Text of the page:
These here NBA Playoffs have been terminally boring. They have been so dull and charmless and forgettable that the one night of actual exciting basketball fans have enjoyed somehow still featured two teams taking 3-0 leads in second-round series. Even Rockets-Warriors, this season’s most anticipated series and de facto Finals, has not lived up to the expectations that it would be some sort of freewheeling offensive orgy and has instead turned into an actuarial monument to isolation basketball and arid math. There has been a grand total of one close game in the entire conference finals round. It’s all bad!
Last night’s Game 5 snoozer was a remarkable nadir. A LeBron James Game 5 should be the absolute peak of any NBA Playoffs experience, but instead of LeBron locking the Celtics in a big 19th-century iron trunk and throwing them into the ocean, he played Mostly Okay while none of his teammates did anything besides miss shots and flail around a bunch. The Celtics led for basically the entire game and took a theoretically pivotal 96-83 win despite shooting just 36.5 percent. I suppose we need some tape to eat, so here is what happened last night, approximately 75 times.
At this point, the Celtics reaching the brink of the Finals with a ragtag bunch of bench players, young dudes, and grumpy old Al Horford should be and actually really is the coolest story of the postseason, though that doesn’t do much to make the basketball more entertaining. Their success is exciting, unless you’ve been soured by the deafening “We can smell it!” chants, and yet they’d be a lot more fun if they had Kyrie Irving and Gordon Hayward and could score in cooler ways. As for the Cavs, James’s play this postseason has been beyond reproach. But the creeping inconsistency he’s shown—perhaps because he has finally found the outer boundary of how many minutes of basketball a human can play in a season—coupled with the sheer incompetence of basically every single one of his teammates has made the Cavs seem liable to give up at any moment. Kyle Korver has regularly been their second best player, and the team’s non-James, non-Kevin Love starters made a combined two shots in a combined 82 minutes last night. Neither of these teams are, holistically speaking, good.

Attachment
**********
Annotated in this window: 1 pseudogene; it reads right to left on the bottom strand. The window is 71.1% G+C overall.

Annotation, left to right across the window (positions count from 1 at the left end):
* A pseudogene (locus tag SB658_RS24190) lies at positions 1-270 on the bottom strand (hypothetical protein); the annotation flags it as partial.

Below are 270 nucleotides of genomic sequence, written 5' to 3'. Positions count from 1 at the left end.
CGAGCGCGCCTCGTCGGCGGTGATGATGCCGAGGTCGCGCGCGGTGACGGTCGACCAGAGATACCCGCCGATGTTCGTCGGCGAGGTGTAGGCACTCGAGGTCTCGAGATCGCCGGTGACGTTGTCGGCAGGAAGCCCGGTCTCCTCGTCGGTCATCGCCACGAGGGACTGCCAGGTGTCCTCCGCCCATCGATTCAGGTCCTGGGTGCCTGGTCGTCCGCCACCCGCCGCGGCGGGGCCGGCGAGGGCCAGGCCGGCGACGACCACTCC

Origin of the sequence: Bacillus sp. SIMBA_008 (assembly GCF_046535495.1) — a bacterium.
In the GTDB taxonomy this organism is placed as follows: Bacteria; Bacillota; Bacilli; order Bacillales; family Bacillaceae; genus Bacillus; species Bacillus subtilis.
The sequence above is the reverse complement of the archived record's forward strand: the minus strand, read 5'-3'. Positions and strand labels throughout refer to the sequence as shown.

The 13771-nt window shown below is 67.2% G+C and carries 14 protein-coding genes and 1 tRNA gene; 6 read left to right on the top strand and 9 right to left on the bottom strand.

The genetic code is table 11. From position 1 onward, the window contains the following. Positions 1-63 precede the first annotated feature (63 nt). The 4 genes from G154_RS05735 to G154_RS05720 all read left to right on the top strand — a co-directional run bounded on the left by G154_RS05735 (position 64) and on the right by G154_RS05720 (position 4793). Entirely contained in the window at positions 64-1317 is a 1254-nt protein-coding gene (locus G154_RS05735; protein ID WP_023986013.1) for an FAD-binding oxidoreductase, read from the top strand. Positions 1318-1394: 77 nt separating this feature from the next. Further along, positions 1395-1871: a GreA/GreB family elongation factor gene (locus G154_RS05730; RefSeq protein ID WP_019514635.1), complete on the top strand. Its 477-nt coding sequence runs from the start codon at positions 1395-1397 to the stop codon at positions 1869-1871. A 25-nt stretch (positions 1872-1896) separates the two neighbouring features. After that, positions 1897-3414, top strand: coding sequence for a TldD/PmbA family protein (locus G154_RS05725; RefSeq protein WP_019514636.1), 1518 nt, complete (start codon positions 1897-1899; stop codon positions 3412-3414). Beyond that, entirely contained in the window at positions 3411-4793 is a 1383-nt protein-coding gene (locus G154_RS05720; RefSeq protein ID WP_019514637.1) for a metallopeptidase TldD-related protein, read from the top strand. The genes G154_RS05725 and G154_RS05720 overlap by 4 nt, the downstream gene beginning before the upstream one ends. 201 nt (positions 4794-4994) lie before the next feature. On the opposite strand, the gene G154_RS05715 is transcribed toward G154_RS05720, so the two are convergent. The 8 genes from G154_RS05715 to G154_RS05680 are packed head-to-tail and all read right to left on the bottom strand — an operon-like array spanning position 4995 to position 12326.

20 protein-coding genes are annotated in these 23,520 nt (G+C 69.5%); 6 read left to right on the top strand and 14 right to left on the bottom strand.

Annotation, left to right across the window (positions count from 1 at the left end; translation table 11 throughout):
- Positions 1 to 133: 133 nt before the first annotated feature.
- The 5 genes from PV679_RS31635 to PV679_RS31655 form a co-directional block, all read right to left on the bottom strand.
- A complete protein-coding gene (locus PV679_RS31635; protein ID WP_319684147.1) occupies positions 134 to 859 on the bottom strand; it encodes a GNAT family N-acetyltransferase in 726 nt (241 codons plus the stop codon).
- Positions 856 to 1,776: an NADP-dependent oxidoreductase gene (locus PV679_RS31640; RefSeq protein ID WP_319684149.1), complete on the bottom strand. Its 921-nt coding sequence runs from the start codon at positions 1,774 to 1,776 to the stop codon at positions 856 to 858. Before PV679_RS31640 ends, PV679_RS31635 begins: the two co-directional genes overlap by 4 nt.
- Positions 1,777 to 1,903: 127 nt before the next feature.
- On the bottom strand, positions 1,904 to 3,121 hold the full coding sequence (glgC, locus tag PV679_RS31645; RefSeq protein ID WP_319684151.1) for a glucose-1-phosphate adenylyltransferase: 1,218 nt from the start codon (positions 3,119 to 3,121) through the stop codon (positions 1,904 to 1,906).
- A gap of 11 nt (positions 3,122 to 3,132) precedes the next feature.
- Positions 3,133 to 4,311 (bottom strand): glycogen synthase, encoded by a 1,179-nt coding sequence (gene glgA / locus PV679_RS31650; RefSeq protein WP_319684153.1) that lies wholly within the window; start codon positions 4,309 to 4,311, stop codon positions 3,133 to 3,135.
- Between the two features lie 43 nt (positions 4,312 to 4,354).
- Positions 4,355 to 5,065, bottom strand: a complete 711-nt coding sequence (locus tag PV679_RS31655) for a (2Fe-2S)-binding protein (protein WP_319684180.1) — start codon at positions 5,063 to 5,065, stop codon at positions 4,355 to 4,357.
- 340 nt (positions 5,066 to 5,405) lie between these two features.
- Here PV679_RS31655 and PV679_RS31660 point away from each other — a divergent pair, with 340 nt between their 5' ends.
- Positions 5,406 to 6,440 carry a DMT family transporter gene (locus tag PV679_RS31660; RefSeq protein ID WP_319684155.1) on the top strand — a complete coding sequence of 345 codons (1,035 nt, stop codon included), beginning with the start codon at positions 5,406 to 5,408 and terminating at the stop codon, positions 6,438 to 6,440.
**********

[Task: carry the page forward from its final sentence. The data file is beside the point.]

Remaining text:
More concerning is that Boston’s three wins have come by a total of 51 points, while Cleveland’s two have come by 39; for a series that’s technically close, it hasn’t actually really been very close. The Western Conference Finals have played out largely the same way, and qualms about brain worms and the limits of iso-ball aside, it is not fun to watch a basketball game where the outcome is more or less determined in the first half.
This is a problem, just as it’s a problem that the entire playoffs have been similarly featureless and lopsided. Steve Kerr thinks the league-wide reliance on the three-pointer leads to more volatile outcomes and a larger chance of divergent scores, and that seems broadly correct. When the Cavs shoot well from three, they win. When they don’t, they lose and look terrible in the process. They are not a good enough team to win unless they hit threes or LeBron turns into the Hulk, which he’s had to do so many times already throughout the playoffs that it’s at least reasonable to wonder whether he’s not finally all Hulk-ed out.
All of which is to say, the Warriors and Rockets need to put on a show tonight, because the Finals will almost certainly not be worth a shit.